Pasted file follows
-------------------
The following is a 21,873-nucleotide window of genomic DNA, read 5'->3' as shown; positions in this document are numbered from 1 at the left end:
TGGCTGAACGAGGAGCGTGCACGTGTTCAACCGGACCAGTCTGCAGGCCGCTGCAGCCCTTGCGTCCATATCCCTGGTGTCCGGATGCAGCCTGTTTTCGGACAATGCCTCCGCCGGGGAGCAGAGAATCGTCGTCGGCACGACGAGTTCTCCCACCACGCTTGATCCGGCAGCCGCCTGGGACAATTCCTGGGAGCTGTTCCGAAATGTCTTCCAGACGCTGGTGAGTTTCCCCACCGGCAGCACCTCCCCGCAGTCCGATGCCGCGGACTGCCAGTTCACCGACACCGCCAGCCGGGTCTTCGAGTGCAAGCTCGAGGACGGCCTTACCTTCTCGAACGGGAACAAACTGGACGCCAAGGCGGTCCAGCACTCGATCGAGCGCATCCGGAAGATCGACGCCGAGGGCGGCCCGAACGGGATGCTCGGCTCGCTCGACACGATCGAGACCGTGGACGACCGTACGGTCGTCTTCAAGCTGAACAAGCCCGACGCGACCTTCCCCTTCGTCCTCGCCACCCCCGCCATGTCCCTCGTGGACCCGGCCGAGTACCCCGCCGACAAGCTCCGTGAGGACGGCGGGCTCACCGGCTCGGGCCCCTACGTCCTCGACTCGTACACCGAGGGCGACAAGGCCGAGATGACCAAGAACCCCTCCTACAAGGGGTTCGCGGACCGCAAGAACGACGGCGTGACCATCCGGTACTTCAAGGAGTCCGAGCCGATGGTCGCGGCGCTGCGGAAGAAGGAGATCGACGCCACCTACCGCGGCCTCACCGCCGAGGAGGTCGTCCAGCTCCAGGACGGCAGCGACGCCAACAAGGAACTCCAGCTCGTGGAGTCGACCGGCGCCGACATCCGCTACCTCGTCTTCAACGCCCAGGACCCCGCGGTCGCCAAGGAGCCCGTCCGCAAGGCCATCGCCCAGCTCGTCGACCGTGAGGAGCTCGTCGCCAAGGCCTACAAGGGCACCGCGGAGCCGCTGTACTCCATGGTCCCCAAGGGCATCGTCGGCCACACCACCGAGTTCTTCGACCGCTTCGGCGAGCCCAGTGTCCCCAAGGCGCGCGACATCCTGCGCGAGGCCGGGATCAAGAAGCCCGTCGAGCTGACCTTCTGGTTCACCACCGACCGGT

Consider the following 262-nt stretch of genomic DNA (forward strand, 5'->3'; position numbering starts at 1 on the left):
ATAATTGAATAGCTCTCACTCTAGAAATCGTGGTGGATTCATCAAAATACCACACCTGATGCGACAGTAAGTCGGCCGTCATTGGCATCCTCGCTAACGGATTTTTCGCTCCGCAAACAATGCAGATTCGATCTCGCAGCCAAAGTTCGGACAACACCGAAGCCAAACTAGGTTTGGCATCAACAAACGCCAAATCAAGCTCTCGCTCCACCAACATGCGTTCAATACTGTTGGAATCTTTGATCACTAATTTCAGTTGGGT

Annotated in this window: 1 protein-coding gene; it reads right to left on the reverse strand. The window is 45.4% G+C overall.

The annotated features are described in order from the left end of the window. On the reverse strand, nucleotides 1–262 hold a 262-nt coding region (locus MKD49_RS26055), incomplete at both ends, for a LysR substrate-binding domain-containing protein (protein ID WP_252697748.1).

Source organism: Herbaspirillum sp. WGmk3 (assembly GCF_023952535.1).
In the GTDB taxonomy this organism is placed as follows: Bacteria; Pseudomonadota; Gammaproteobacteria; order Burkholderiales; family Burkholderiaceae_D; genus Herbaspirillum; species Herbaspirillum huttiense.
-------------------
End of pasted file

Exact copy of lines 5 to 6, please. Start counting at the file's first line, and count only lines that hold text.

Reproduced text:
Annotated in this window: 1 protein-coding gene; it reads right to left on the reverse strand. The window is 45.4% G+C overall.

The annotated features are described in order from the left end of the window. On the reverse strand, nucleotides 1–262 hold a 262-nt coding region (locus MKD49_RS26055), incomplete at both ends, for a LysR substrate-binding domain-containing protein (protein ID WP_252697748.1).